Dr. Eugenie Scott, an atheist and recipient of the Isaac Asimov “Humanist of the Year” award, directs an organization called the National Center for Science Education. The NCSE, despite its noble-sounding title, is really an organization that was established to oppose the creation movement in America.
Dr. Scott visited AiG a few months ago to interview AiG-US President Ken Ham, with a British Broadcasting Corp. radio correspondent on hand to record the dialogue. After her visit, Dr. Scott was quoted as saying that AiG’s Creation Museum was “worrisome.”1
A few weeks ago, another NCSE-affiliated visitor dropped by AiG and the museum. Daniel Phelps, president of the Kentucky Paleontological Society, toured the Creation Museum and wrote a review of his museum experience for Dr. Scott’s NCSE website. The inaccuracies and lack of careful research (his obvious anti-creationist agenda aside) betray Dr. Scott’s claim that she insists on maintaining high academic standards at the NCSE.2 We were also surprised that some profanity was permitted to remain in the anti-museum article, and we note, too, that the column is peppered with nonacademic language (e.g., the museum’s content is described with words like “insane,” “quack,” and “bunk”).
We have decided to comment on the NCSE article in order to demonstrate that what appears on the NCSE site must be viewed with a high degree of suspicion, given a track record of hyperbole and, at the worst, inaccurate comments. It makes us wonder: if such a poor standard of research exists when commenting on AiG and the museum, then what does it say about NCSE’s research in geology, paleontology, biology, etc.?
Rather than offering a point-by-point rebuttal of NCSE’s lengthy piece (if you were to read the original column and a detailed rebuttal, it might take hours to read), we will instead note the following egregious problems with the critique of the museum.
There are some nit-picking things we could elaborate upon (one example would be the upcoming Bill Maher film which mentions the museum is not for HBO but for theatrical release), but we will stick to examining the more substantive problems with the review of AiG’s Creation Museum.
First, Ken Ham is not “Rev.” Ham. He is not a pastor, does not lead a church, and has never been ordained. We suppose this is an effort by the critic to show that the visionary behind the Creation Museum is not well versed in science but is really a preacher. Ken, in fact, holds a science degree and a science education qualification, and has been seen to hold his own when debating Ph.D. evolutionists (e.g., on the campus of Harvard a few years ago) on the scientific merits of molecules-to-man evolution.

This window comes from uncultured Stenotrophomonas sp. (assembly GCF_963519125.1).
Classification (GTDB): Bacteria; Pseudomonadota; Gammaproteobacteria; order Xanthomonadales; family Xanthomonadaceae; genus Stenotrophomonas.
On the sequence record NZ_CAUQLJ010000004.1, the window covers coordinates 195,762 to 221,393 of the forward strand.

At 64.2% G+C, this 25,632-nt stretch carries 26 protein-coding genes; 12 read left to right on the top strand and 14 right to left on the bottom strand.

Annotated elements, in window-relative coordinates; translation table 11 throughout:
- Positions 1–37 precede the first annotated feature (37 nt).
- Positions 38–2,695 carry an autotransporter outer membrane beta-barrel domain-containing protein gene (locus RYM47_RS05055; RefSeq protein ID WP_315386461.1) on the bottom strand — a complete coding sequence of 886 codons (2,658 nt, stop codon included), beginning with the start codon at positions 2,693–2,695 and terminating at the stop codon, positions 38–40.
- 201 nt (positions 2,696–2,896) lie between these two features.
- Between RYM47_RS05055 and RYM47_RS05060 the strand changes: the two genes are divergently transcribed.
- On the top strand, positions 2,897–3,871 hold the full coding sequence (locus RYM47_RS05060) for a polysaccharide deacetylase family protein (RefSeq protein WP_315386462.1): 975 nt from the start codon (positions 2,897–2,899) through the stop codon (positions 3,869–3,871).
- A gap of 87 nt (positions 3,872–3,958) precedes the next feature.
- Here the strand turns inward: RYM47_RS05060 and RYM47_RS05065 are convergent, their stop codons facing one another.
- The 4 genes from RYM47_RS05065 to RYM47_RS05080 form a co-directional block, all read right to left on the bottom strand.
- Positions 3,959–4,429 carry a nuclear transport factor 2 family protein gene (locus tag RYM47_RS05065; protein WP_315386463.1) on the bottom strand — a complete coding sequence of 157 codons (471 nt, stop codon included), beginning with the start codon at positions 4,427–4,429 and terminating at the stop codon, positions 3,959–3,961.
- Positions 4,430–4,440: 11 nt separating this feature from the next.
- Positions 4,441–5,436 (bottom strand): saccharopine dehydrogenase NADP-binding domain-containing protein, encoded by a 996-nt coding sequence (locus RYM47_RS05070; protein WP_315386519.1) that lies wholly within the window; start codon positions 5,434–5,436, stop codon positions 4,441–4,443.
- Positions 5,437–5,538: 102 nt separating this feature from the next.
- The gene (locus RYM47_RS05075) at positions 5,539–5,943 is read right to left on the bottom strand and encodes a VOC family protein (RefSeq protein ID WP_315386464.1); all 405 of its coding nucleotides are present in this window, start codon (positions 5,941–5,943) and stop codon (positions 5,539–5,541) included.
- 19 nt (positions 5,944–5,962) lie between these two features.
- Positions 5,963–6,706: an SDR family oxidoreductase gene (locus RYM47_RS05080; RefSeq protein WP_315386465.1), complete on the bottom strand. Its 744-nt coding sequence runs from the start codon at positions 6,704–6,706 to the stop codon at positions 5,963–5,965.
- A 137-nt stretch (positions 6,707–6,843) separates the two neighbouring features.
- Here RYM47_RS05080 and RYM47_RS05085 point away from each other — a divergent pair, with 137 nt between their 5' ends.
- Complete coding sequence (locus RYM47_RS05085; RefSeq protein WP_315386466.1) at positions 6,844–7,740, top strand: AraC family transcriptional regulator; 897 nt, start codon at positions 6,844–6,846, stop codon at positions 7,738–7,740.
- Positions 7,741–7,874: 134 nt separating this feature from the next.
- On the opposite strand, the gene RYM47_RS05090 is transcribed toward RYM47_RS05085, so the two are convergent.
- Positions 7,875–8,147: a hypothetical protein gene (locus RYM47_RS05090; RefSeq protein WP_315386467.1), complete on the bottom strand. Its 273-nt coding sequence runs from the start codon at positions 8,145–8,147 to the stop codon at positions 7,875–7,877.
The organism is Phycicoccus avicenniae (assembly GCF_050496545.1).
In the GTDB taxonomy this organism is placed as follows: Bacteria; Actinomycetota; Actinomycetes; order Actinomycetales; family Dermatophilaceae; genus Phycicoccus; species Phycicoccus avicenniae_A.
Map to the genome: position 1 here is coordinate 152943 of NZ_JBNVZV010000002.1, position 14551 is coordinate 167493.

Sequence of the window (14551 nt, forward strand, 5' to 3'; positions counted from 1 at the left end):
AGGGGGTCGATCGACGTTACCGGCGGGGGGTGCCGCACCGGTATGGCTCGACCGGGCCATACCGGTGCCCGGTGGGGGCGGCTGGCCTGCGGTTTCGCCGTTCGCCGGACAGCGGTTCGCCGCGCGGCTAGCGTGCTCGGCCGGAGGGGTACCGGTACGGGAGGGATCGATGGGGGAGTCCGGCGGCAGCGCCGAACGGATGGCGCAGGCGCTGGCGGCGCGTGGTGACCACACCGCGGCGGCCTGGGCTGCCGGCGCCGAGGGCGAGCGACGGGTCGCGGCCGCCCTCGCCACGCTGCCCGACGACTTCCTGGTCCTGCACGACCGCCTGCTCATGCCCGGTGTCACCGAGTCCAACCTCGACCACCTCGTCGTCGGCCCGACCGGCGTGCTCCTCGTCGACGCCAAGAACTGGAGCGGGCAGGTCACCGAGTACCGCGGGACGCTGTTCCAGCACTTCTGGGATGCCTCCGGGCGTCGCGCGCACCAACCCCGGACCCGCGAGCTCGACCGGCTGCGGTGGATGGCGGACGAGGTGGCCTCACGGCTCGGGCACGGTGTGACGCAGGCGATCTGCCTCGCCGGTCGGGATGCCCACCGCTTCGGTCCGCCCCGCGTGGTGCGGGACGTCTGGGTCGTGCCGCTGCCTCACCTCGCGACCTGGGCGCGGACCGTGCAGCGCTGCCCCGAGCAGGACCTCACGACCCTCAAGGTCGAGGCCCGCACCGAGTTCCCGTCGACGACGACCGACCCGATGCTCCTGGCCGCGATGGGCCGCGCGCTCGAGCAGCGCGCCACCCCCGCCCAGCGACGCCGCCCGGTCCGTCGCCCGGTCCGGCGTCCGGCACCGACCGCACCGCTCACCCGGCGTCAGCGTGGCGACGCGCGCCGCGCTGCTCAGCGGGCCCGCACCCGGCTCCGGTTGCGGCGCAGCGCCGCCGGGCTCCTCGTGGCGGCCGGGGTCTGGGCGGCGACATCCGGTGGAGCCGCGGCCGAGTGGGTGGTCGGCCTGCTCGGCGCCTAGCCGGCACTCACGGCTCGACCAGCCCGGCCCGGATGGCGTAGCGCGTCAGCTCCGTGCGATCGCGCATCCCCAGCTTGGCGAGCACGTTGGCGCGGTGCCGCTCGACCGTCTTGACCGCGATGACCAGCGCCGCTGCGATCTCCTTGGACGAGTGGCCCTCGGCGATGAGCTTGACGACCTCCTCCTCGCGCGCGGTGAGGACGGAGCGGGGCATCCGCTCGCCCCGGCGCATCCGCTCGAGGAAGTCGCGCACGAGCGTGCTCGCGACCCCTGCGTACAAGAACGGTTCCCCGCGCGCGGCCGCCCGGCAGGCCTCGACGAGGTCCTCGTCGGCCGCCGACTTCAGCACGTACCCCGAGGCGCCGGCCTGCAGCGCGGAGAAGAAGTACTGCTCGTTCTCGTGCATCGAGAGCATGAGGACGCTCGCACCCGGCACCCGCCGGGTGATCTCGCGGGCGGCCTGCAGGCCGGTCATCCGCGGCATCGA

AiG does not say that all modern social ills can be traced to evolution. As we have written before concerning this bogus claim that has also been made by the NCSE director, we actually say that evolution is not the cause of social ills (e.g., racism, abortion, random violence, etc.). Instead, AiG declares that as a culture rejects God’s Word as the absolute authority and accepts evolutionary ideas, then this will affect the way people think and act—and thus fuel (but not cause) social ills. (See The evolution connection.)
Also, the author has a few things wrong about the history of the Creation Museum project. For example, the first piece of property AiG was considering for the Creation Museum was not “next to” Big Bone Lick State Park here in northern Kentucky. The author is attempting to make the case that AiG wanted to be “in the face" of this park and its small museum that contains some evolutionary teaching. Actually, our intended museum would have been four miles away, not “next door.”
In addition, it is a complete misrepresentation to declare that the granting of re-zoning for a piece of property to build a Creation Museum was a church-state controversy. By that faulty reasoning, any time a church wishes to build on a private piece of property and needs rezoning permission from the local government, then the local authorities can’t get involved because of the so-called “separation of church and state.”